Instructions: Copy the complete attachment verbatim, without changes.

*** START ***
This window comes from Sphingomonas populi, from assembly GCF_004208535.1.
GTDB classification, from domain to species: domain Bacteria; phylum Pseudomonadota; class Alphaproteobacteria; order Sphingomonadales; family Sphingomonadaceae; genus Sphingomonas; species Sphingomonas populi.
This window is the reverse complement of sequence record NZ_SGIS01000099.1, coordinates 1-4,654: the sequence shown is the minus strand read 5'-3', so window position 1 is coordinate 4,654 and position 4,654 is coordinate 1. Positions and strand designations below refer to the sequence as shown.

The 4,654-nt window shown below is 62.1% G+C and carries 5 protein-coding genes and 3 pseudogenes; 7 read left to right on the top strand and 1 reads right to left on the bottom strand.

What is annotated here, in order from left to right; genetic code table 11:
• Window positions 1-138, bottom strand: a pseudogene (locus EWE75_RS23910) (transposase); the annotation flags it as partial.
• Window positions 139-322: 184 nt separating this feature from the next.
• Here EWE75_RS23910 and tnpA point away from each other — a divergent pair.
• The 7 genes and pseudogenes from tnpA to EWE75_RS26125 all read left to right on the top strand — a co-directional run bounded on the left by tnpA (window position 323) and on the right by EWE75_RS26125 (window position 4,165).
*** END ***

This window comes from Sphingomonas populi, from assembly GCF_004208535.1.
GTDB classification, from domain to species: domain Bacteria; phylum Pseudomonadota; class Alphaproteobacteria; order Sphingomonadales; family Sphingomonadaceae; genus Sphingomonas; species Sphingomonas populi.
This window is the reverse complement of sequence record NZ_SGIS01000099.1, coordinates 1-4,654: the sequence shown is the minus strand read 5'-3', so window position 1 is coordinate 4,654 and position 4,654 is coordinate 1. Positions and strand designations below refer to the sequence as shown.

The 4,654-nt window shown below is 62.1% G+C and carries 5 protein-coding genes and 3 pseudogenes; 7 read left to right on the top strand and 1 reads right to left on the bottom strand.

What is annotated here, in order from left to right; genetic code table 11:
• Window positions 1-138, bottom strand: a pseudogene (locus EWE75_RS23910) (transposase); the annotation flags it as partial.
• Window positions 139-322: 184 nt separating this feature from the next.
• Here EWE75_RS23910 and tnpA point away from each other — a divergent pair.
• The 7 genes and pseudogenes from tnpA to EWE75_RS26125 all read left to right on the top strand — a co-directional run bounded on the left by tnpA (window position 323) and on the right by EWE75_RS26125 (window position 4,165).